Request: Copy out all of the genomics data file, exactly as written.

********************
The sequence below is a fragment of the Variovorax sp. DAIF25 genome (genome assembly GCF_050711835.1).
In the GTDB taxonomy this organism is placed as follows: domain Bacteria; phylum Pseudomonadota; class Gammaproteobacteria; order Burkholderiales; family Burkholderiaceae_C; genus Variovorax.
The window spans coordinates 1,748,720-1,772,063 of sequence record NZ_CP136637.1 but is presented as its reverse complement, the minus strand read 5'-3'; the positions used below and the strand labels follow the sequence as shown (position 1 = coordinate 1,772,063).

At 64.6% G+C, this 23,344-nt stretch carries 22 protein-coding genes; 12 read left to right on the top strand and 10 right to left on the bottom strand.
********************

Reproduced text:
The sequence below is a fragment of the Variovorax sp. DAIF25 genome (genome assembly GCF_050711835.1).
In the GTDB taxonomy this organism is placed as follows: domain Bacteria; phylum Pseudomonadota; class Gammaproteobacteria; order Burkholderiales; family Burkholderiaceae_C; genus Variovorax.
The window spans coordinates 1,748,720-1,772,063 of sequence record NZ_CP136637.1 but is presented as its reverse complement, the minus strand read 5'-3'; the positions used below and the strand labels follow the sequence as shown (position 1 = coordinate 1,772,063).

At 64.6% G+C, this 23,344-nt stretch carries 22 protein-coding genes; 12 read left to right on the top strand and 10 right to left on the bottom strand.